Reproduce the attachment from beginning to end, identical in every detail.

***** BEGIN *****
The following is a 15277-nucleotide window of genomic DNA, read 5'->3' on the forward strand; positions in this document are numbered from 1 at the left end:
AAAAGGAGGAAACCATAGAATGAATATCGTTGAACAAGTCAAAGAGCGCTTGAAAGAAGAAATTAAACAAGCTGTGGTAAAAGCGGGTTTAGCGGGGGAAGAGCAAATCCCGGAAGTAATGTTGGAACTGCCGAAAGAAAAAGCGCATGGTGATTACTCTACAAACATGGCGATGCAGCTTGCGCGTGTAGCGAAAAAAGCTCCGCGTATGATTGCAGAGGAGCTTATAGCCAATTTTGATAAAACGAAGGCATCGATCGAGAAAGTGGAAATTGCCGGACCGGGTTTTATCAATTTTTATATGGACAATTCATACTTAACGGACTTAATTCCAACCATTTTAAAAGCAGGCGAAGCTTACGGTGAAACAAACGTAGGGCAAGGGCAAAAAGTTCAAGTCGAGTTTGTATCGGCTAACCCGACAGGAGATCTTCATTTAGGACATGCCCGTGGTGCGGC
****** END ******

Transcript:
The following is a 15277-nucleotide window of genomic DNA, read 5'->3' on the forward strand; positions in this document are numbered from 1 at the left end:
AAAAGGAGGAAACCATAGAATGAATATCGTTGAACAAGTCAAAGAGCGCTTGAAAGAAGAAATTAAACAAGCTGTGGTAAAAGCGGGTTTAGCGGGGGAAGAGCAAATCCCGGAAGTAATGTTGGAACTGCCGAAAGAAAAAGCGCATGGTGATTACTCTACAAACATGGCGATGCAGCTTGCGCGTGTAGCGAAAAAAGCTCCGCGTATGATTGCAGAGGAGCTTATAGCCAATTTTGATAAAACGAAGGCATCGATCGAGAAAGTGGAAATTGCCGGACCGGGTTTTATCAATTTTTATATGGACAATTCATACTTAACGGACTTAATTCCAACCATTTTAAAAGCAGGCGAAGCTTACGGTGAAACAAACGTAGGGCAAGGGCAAAAAGTTCAAGTCGAGTTTGTATCGGCTAACCCGACAGGAGATCTTCATTTAGGACATGCCCGTGGTGCGGC